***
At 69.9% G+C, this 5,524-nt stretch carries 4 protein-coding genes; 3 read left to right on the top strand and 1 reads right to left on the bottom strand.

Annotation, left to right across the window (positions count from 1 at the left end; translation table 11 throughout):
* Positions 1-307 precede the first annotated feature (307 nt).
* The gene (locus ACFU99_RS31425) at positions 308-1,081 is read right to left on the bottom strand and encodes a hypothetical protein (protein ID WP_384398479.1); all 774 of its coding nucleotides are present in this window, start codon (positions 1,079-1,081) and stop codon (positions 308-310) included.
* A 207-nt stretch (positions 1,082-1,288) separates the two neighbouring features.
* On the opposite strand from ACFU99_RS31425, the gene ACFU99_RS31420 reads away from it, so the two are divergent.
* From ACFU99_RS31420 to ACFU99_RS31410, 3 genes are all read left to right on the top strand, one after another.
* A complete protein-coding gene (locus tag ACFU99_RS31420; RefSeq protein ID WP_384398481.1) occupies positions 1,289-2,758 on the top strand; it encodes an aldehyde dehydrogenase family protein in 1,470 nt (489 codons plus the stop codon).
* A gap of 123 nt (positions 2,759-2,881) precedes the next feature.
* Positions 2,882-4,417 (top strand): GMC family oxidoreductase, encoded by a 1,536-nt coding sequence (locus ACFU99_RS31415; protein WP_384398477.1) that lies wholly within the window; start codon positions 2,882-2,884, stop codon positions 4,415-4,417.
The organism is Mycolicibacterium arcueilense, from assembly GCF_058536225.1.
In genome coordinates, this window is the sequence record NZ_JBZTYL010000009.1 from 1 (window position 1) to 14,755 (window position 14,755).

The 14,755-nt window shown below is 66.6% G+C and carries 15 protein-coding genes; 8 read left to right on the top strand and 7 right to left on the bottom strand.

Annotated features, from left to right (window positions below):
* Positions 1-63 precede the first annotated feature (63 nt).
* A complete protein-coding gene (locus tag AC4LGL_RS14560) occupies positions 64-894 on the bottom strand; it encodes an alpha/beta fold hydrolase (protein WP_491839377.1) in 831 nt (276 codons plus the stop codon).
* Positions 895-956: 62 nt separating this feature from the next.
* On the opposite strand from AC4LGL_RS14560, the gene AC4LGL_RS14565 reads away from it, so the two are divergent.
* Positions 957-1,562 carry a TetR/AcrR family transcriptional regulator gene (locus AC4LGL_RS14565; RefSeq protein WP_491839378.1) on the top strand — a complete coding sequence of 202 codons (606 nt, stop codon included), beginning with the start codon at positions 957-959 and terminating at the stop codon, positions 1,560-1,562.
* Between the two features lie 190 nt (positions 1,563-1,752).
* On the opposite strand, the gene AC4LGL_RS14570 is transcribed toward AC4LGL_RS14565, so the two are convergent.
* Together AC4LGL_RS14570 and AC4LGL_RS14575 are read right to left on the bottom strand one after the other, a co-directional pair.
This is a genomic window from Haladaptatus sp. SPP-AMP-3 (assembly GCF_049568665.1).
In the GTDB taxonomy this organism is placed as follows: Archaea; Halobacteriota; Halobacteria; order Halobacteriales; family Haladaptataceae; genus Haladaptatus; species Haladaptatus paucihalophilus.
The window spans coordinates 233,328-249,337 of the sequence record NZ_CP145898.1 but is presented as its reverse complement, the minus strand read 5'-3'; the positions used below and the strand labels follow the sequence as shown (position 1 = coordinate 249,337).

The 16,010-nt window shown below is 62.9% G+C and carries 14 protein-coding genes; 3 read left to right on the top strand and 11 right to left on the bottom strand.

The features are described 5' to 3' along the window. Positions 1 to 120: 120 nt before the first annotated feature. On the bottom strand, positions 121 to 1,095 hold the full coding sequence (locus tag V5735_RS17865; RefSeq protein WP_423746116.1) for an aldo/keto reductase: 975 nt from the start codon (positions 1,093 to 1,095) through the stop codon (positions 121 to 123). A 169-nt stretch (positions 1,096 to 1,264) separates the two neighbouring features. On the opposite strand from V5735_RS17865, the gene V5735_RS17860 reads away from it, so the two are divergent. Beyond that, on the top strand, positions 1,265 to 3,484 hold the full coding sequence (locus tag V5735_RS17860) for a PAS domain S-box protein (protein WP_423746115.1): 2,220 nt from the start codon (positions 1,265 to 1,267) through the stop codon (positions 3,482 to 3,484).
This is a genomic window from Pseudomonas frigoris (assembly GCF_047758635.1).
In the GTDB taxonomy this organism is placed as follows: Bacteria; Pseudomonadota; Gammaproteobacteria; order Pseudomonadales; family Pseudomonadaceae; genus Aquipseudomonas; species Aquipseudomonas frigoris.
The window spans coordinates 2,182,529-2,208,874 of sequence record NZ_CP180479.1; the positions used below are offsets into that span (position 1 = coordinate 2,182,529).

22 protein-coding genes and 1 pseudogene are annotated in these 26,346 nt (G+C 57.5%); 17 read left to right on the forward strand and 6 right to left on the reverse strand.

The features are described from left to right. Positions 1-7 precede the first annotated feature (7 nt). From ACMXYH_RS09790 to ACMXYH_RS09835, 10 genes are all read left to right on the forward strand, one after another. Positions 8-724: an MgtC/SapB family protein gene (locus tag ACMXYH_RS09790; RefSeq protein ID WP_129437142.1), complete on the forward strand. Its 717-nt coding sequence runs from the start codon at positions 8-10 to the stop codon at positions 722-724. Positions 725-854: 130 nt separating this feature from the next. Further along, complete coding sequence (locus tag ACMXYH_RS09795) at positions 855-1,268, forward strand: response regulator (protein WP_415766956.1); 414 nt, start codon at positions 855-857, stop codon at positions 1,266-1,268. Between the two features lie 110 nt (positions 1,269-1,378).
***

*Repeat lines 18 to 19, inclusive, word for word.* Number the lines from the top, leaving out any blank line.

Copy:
* On the opposite strand from AC4LGL_RS14560, the gene AC4LGL_RS14565 reads away from it, so the two are divergent.
* Positions 957-1,562 carry a TetR/AcrR family transcriptional regulator gene (locus AC4LGL_RS14565; RefSeq protein WP_491839378.1) on the top strand — a complete coding sequence of 202 codons (606 nt, stop codon included), beginning with the start codon at positions 957-959 and terminating at the stop codon, positions 1,560-1,562.